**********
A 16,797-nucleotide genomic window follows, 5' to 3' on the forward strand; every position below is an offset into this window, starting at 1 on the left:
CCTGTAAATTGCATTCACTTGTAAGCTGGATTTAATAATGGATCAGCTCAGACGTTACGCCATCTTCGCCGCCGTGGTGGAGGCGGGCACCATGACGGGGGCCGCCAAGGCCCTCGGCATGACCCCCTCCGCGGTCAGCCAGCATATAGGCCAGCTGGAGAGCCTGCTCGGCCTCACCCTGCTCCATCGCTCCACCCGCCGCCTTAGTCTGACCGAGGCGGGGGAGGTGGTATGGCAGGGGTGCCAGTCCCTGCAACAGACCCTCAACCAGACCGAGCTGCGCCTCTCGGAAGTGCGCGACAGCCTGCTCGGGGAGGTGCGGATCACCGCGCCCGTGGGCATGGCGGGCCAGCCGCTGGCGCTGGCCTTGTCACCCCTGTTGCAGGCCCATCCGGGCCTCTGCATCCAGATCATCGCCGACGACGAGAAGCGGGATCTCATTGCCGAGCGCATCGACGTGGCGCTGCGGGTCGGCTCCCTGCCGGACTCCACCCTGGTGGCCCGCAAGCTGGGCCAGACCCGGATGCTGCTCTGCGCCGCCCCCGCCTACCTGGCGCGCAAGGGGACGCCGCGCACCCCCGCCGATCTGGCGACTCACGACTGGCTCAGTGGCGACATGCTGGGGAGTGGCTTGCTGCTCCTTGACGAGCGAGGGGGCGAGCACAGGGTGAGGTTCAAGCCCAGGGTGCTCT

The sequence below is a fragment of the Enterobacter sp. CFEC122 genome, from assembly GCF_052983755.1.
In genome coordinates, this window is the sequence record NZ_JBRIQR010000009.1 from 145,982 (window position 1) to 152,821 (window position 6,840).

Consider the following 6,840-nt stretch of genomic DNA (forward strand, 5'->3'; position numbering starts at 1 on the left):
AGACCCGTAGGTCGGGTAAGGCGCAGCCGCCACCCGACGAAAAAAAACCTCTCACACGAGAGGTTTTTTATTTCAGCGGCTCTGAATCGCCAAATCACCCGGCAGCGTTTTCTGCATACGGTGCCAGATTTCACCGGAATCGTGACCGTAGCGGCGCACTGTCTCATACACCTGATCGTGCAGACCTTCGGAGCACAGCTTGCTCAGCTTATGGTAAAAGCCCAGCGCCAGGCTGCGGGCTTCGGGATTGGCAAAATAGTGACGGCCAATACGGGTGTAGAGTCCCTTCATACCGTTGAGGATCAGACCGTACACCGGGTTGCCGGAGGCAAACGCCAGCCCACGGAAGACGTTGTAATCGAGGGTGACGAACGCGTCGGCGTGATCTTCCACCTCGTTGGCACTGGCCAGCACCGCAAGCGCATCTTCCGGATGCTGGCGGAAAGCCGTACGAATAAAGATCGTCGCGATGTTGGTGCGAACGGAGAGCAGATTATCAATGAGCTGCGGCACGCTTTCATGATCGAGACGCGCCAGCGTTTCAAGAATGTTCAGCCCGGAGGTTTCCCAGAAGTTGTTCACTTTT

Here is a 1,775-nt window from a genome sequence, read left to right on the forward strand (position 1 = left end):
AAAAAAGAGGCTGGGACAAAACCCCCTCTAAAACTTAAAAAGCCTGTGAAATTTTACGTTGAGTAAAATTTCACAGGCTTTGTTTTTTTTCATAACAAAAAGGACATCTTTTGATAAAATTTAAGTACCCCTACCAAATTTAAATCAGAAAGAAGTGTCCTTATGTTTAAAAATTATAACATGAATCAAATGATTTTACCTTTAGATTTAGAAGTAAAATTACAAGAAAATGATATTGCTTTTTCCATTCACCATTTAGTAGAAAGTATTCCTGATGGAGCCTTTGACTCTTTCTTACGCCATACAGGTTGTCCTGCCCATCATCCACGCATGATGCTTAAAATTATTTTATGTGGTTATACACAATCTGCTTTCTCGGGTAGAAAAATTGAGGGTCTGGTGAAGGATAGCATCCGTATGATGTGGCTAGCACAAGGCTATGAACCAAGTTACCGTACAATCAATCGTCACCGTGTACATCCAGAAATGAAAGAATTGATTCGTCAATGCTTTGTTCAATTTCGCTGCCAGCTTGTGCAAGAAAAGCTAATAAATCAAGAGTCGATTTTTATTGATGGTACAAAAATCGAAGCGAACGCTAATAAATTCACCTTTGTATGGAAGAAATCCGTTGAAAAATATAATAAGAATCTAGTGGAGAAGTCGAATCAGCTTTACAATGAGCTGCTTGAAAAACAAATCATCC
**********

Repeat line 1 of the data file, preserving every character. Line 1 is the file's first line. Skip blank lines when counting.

A 16,797-nucleotide genomic window follows, 5' to 3' on the forward strand; every position below is an offset into this window, starting at 1 on the left: